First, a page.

Field Trip to the Money Factory
Date: September 13, 2011
Place: Bureau of Engraving and Printing, Washington DC
Interview: Brian Thompson, Banknote Designer and Dixie March, Script Engraver
It takes one person to spend money, but many people to create money. These are the people from the Bureau of Engraving and Printing, also known as the Money Factory.
Meet Brian. He's one of the Banknote Designers at the Bureau of Engraving and Printing.
Brian Thompson, Banknote Designer:
My job is to design United States currency.
One thing about being a bank note designer is it's 98% thinking. You have to think about what you're going to do and think about what's going to work when it gets on the press. The easiest approach when designing, it's a big puzzle. You take different pieces and aspects of America or different things and piece it together almost like one united, almost like a story.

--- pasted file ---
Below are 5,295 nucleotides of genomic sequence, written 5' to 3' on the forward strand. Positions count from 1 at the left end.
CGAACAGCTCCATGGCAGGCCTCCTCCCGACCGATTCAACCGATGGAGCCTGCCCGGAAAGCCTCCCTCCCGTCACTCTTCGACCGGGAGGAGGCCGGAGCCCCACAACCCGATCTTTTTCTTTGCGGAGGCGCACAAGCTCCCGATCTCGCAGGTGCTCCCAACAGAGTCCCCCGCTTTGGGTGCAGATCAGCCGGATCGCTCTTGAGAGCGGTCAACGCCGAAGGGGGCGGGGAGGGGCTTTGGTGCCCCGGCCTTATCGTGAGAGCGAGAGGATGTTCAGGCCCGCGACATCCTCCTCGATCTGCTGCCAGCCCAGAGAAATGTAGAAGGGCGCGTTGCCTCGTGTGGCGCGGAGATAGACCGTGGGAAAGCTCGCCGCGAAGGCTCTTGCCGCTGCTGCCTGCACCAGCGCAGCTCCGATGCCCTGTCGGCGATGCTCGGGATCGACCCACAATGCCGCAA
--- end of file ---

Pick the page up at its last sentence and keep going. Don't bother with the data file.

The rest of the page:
Different icons, such as the eagle, because I know we hand draw those and to end up seeing those on a note is pretty awesome, because you know, it's like your artwork is all over the world.
Once the design team has finalized the design, steel plates need to be created for the printing press.
This is Dixie. She's a script engraver and puts the finalized design into steel.
Dixie March, Script Engraver:
If you notice your money it has lettering on it and it also has numerals on it to denote the denomination. While we have designers that pick up and make designs, my job is to interpret their designs in steel.
Sitting and cutting script, because it's very rhythmical. You're just looking in your die through your glass and twirling the die around and cutting it.
There's not too many artists that could say that they've had their work replicated billions of times.
Once the plates are created, the money starts being printed. Blank currency sheets are brought in. First, the background images are printed. Then presses print the backs of the notes and then the faces of the notes. The final step is the printing of the serial number and Treasury and Federal Reserve seals.
Once the bills are printed, they're cut and packaged into "bricks." The completed loads are transferred and securely stored in the Federal Reserve Vault.